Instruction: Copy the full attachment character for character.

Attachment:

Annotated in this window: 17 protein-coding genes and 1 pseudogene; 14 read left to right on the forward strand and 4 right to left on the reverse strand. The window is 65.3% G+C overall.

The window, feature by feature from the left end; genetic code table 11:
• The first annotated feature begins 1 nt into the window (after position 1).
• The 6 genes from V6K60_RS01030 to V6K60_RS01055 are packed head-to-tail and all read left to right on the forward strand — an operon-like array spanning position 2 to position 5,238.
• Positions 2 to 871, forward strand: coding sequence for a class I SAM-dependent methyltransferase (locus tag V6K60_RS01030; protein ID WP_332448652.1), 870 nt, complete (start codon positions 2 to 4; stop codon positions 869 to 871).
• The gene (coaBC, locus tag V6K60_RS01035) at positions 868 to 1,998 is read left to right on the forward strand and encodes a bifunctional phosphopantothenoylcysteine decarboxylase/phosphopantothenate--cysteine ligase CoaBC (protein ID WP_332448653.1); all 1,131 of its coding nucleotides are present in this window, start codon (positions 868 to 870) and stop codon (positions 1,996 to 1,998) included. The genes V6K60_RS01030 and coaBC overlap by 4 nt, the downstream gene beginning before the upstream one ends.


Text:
Annotated in this window: 17 protein-coding genes and 1 pseudogene; 14 read left to right on the forward strand and 4 right to left on the reverse strand. The window is 65.3% G+C overall.

The window, feature by feature from the left end; genetic code table 11:
• The first annotated feature begins 1 nt into the window (after position 1).
• The 6 genes from V6K60_RS01030 to V6K60_RS01055 are packed head-to-tail and all read left to right on the forward strand — an operon-like array spanning position 2 to position 5,238.
• Positions 2 to 871, forward strand: coding sequence for a class I SAM-dependent methyltransferase (locus tag V6K60_RS01030; protein ID WP_332448652.1), 870 nt, complete (start codon positions 2 to 4; stop codon positions 869 to 871).
• The gene (coaBC, locus tag V6K60_RS01035) at positions 868 to 1,998 is read left to right on the forward strand and encodes a bifunctional phosphopantothenoylcysteine decarboxylase/phosphopantothenate--cysteine ligase CoaBC (protein ID WP_332448653.1); all 1,131 of its coding nucleotides are present in this window, start codon (positions 868 to 870) and stop codon (positions 1,996 to 1,998) included. The genes V6K60_RS01030 and coaBC overlap by 4 nt, the downstream gene beginning before the upstream one ends.